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Every brand of guitar has a different and unique sound. Yamaha, Fender or Martin they all have their on sound. They all sound different, your favorite or most expensive guitar may not be the best for every recording. Having a few choices available helps you get a lot closer to the sound that’s right for any song.
Tuning And New Strings
It’s very simple but often overlooked. Before the recording session, put new strings on your guitar. Before every take make sure it’s tuned. If you use a capo remember to compensate with your tuning. This is a very important process.
Pick A Pick
Although you probably have a favorite guitar pick that works well with your playing style, there are guitar pick options that can drastically alter the tone of your guitar. For more attack on leads and solos, a metal pick can brighten up the guitar tone without having to resort to EQ at the amp. In contrast, a felt pick can be the perfect choice for soft rhythm guitar that needs to sit well with keyboards and piano. Before spending lots of money on a new amp or effects pedal, a trip to the music store for a new guitar pick might be all you need.
Instead of just putting the mic where you think it sounds good, actually get up and walk around, listen to the tonal changes in each part of the guitar. When you find that sweet spot, put your mic there. This is a great starting point for a mono, single mic recording as well as a good warm up for your ears. If the song calls for a stereo acoustic guitar part, you still need to find that sweet spot for the mics. How high or low, how close, how far, you don’t know until you take the time to listen.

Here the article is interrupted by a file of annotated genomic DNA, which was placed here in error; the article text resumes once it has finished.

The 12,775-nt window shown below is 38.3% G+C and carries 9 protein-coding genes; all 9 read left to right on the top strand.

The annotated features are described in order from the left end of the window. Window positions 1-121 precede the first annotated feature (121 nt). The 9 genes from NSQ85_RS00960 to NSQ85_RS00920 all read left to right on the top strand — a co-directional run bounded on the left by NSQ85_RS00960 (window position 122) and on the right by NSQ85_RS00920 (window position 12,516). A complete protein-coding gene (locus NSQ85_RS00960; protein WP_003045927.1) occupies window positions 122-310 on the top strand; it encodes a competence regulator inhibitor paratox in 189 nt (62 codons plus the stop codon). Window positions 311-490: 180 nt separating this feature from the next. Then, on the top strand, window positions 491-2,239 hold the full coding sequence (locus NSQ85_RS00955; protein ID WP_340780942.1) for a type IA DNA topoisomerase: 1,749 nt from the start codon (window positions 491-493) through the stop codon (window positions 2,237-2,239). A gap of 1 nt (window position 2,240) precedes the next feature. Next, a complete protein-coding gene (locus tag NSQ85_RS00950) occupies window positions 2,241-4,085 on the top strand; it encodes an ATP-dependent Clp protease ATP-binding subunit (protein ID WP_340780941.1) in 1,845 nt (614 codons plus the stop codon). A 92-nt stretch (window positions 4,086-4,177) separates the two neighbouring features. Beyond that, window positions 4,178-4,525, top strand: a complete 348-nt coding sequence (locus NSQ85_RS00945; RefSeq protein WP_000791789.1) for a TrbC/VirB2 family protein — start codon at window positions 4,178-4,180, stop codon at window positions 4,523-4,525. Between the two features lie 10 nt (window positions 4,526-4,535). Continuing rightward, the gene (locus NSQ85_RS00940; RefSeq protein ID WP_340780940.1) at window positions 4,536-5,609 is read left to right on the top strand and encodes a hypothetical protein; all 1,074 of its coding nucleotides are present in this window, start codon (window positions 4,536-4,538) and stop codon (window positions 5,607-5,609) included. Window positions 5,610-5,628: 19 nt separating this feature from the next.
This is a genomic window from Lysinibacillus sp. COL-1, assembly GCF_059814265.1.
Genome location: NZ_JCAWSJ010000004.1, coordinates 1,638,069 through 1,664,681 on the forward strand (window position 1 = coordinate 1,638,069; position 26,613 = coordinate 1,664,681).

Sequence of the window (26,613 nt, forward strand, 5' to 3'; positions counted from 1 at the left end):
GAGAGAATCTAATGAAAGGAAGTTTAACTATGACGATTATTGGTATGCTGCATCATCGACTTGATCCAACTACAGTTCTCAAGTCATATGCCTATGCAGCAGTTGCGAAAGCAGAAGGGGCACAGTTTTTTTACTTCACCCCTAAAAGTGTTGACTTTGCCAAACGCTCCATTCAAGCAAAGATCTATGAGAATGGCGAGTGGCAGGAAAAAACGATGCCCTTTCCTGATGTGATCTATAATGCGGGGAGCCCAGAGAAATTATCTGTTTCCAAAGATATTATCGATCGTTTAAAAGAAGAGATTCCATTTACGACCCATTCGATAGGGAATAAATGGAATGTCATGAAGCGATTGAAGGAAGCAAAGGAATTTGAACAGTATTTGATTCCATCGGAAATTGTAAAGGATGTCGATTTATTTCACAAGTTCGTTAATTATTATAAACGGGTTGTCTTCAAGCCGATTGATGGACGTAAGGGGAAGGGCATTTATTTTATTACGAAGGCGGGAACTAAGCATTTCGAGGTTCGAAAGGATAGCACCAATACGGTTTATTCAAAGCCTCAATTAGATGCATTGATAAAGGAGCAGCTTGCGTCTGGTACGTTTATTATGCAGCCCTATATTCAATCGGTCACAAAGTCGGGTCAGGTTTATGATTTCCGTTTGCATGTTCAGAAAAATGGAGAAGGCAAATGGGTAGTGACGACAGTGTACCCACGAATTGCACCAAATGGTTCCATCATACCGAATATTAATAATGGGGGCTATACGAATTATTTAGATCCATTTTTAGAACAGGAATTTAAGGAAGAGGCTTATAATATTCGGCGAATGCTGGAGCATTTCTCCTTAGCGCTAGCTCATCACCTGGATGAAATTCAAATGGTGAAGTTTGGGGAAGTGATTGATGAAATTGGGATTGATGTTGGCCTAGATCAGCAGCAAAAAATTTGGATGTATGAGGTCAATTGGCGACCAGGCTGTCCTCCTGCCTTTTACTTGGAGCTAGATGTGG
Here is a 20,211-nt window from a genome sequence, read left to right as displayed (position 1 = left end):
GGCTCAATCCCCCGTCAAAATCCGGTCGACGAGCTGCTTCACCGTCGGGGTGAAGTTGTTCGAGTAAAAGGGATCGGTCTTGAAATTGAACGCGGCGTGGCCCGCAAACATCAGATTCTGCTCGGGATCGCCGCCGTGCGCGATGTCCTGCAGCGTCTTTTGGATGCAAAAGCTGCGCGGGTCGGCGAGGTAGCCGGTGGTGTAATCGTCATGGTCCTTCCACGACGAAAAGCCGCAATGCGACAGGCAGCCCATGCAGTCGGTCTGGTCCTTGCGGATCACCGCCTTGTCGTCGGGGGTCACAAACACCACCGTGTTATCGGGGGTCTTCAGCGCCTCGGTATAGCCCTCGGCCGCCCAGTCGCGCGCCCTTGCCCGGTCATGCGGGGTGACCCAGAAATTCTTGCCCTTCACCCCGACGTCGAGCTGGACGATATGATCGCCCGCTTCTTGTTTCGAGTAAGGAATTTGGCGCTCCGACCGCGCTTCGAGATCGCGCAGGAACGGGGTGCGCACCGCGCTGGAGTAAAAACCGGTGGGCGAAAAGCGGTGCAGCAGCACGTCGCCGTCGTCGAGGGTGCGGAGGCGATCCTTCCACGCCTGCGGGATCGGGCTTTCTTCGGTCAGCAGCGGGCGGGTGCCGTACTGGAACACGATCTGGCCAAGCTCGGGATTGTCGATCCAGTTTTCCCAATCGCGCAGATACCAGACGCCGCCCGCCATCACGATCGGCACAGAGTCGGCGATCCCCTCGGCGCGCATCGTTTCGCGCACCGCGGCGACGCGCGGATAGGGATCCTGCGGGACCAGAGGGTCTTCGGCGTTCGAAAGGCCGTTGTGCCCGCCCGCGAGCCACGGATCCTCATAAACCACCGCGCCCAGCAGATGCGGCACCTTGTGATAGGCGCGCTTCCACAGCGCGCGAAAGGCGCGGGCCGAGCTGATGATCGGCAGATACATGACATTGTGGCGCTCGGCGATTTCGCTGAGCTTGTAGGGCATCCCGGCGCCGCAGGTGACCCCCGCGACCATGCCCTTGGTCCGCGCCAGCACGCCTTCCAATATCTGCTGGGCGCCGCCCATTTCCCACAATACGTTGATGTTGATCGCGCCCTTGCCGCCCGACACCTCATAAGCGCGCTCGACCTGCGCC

Microphone Choices And Positionk
In the studio it is unlikely you will prefer the sound of a dynamic mic on acoustic guitar compared to a condenser, but if you’ve never heard it, by all means try it, try all the mics. Large diaphragm condensers and small diaphragm condensers are the most common choices for acoustic guitar recording. Again, listen to the differences between mics, where and how you place them. The closer the mic is to the instrument the more proximity effect there will be. Avoid using mics that might exaggerate lows, mids or highs. Pick a mic that complements or balances the sound.
After you’ve done your best capturing the guitar right, you still may need to do some work to get it playing nice with all the instruments. In the mix you’ll usually need a bit of processing to make room for other instruments, control dynamics, among other things. Generally you need to cut the low frequencies, shape the mids to make room for vocals, you can even out the performance and add a little reverb to give it space.
Record In Stereo
Recording acoustic guitar in stereo will capture a much fuller and wider sound than only using one microphone.
Avoid Too Much Bass
It’s a common misconception that the best sound from the acoustic guitar is captured at the sound-hole. Normally, a microphone pointed at the sound-hole results in too much bass.
Subtle Position Changes Nail That Perfect Sound
The way recording works is that even the slightest microphone change can affect the sound. By just subtly changing the position or direction of the microphone you can find that perfect acoustic guitar sound you are looking for
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